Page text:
The Six Pillars of the IV CEO Summit
- Strengthening our nations through trade and commerce
- Building robust and resilient health economies
- Advancing an action plan for digital transformation
- Greening growth through energy transition and sustainability
- Enhancing rule of law
- Promoting broader inclusion of small- and medium-sized businesses in trade and supply chains
The 2022 IV CEO Summit of the Americas will leverage the power of the private sector to bring together diverse business leaders—including those representing small and medium-sized enterprises—from the U.S. and across the hemisphere to drive innovative, practical solutions for a brighter future across the Americas.
The Summit will feature a series of spotlights, armchair conversations, and panels focused on 6 topics:
- Trade: Strengthening our nations through trade and commerce
- Health: Building robust and resilient health economies
- Digital Transformation: Advancing an action plan for digital transformation
- Energy and Sustainability: Greening growth through energy transition and sustainability
- Rule of Law: Enhancing rule of law
- Economic Inclusion: Strengthening inclusion in regional trade and supply chains, with a focus on small and medium enterprises
Strengthening our nations through trade and commerce
Trade and economic integration are key to dynamic, sustainable growth. The COVID-19 pandemic brought unprecedented disruptions to local, regional, and global economies. As we come out of this pandemic together and look toward recovery, we have an opportunity to pursue a more integrated regional economy that will enable companies in the Americas to be increasingly competitive on a global scale. This includes creating an environment for growth and foreign investment, establishing regional supply chains that bring in small and medium-sized enterprises, and strengthening digital trade throughout the Americas and the world.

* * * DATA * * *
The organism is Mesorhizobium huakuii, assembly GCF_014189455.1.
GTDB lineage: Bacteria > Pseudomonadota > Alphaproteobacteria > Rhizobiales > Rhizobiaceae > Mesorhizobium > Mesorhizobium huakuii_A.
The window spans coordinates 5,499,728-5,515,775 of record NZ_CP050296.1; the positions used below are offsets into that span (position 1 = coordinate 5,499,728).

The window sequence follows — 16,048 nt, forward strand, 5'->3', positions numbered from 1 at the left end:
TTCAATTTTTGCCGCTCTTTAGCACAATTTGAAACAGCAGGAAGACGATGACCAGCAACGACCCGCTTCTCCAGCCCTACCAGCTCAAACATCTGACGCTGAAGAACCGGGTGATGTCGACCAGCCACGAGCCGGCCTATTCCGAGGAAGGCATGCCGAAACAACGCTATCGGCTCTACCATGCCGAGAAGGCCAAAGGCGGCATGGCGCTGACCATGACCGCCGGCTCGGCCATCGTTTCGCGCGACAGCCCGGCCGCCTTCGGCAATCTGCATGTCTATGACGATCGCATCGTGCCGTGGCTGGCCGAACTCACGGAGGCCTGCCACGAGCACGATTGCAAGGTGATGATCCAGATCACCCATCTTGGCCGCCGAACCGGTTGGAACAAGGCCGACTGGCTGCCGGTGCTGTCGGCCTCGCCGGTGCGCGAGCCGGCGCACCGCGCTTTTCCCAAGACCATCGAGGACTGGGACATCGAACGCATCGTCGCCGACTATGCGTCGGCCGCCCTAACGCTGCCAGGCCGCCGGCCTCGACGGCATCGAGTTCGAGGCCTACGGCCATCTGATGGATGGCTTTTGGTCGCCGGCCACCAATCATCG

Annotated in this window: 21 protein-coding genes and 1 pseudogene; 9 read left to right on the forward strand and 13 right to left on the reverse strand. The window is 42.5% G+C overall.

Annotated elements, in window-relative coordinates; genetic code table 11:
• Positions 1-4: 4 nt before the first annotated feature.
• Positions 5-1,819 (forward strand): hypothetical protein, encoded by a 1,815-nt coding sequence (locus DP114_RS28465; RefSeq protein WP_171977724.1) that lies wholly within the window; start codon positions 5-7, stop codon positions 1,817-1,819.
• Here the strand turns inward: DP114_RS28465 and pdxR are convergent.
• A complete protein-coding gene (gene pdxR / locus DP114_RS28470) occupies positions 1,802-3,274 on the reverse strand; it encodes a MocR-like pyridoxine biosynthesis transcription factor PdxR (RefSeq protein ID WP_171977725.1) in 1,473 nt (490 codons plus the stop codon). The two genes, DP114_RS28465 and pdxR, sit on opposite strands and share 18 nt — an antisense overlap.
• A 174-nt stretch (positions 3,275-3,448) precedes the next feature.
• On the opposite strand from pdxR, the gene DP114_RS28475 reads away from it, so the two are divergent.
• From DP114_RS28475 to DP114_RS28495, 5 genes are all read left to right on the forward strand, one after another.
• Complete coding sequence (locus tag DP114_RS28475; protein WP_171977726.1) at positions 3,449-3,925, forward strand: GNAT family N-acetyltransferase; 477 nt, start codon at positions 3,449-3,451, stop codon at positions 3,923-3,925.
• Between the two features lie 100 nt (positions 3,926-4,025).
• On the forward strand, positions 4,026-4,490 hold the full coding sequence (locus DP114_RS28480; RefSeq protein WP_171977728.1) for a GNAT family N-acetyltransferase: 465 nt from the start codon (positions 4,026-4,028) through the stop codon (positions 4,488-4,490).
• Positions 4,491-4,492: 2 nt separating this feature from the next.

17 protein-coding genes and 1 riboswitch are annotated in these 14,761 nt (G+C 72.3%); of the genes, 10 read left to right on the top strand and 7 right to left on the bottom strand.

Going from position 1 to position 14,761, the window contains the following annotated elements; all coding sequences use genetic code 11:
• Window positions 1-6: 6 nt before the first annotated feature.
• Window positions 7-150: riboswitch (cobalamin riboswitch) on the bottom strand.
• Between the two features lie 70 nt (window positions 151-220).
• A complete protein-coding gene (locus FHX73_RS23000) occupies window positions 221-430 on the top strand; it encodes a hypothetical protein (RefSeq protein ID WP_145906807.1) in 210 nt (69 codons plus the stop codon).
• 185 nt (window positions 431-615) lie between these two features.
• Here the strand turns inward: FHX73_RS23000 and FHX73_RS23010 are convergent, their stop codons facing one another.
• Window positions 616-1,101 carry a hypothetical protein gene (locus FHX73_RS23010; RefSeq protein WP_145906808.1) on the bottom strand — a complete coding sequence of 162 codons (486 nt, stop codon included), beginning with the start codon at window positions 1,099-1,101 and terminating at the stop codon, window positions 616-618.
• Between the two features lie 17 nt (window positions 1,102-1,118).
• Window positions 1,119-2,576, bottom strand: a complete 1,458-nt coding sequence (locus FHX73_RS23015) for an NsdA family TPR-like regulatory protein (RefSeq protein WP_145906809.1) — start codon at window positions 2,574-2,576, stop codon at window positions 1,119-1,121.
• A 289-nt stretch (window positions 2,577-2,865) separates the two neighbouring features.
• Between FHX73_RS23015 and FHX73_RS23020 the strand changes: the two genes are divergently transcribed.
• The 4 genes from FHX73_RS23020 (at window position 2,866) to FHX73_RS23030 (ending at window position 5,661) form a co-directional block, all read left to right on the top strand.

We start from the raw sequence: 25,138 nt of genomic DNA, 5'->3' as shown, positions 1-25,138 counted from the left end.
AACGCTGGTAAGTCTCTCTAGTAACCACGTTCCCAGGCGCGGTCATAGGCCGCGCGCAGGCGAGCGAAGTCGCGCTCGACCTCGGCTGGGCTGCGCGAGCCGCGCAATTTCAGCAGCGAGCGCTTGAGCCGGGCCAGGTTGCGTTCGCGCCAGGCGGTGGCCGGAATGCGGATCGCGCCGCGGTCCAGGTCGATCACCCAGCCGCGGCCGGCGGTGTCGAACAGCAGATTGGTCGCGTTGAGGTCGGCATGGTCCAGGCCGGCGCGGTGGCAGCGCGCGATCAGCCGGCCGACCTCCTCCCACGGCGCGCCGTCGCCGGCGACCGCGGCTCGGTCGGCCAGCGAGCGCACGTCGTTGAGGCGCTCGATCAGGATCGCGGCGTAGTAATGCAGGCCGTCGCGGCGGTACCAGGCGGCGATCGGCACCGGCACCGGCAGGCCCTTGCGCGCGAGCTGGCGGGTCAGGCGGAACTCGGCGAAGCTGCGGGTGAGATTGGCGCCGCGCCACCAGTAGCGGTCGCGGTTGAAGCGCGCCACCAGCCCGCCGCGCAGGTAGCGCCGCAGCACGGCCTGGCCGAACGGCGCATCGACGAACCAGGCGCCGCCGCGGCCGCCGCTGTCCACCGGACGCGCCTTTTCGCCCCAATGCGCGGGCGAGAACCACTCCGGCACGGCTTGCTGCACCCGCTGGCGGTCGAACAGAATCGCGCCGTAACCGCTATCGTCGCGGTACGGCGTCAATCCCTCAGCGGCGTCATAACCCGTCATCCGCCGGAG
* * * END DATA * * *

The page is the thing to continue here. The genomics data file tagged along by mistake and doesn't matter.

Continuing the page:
Building robust and resilient health economies
Strong and resilient health economies are essential to public health and will reignite economic recovery. The COVID-19 pandemic has made it clear that greater regional partnership and coordination is needed to strengthen the health economies across the Americas. Enhanced cooperation can ensure that countries have the tools and information they need to keep the people of the region healthy and safe. As we’ve learned over the last two years, strong public-private partnership is necessary to safeguard against future health threats, create innovative financing mechanisms, capture a greater portion of global health trade, harness digital health solutions, and enable people to live healthier, more productive lives.
Advancing an action plan for digital transformation
Digital transformation can be a powerful tool for growth. During the COVID-19 pandemic, the overwhelming majority of companies were thrust into digitalization. Digital infrastructures and business operations that did not seem possible pre-pandemic had to become possible for businesses to survive. With the digital transformation underway and constantly evolving, the private sector is focused on what a rapidly digitizing economy means for the future, what needs to be in place for this change to be successful, and how government and businesses can collaborate to craft sustainable digital policies that spur economic growth. This process of change will continue for years to come, but to what extent this transformation will propel the region to a new stage of inclusive economic and social development remains to be seen. Harmonization and convergence of regional standards and regulations for emergent technologies and common digital trade provisions are critical to creating a regional data economy that functions as a single marketplace and can compete with Europe and Asia. The business community is committed to working with governments to ensure that policy frameworks for the digital economy continue to support greater innovation in the hemisphere, and to ensure that digital transformation benefits workers and companies of all shapes and sizes.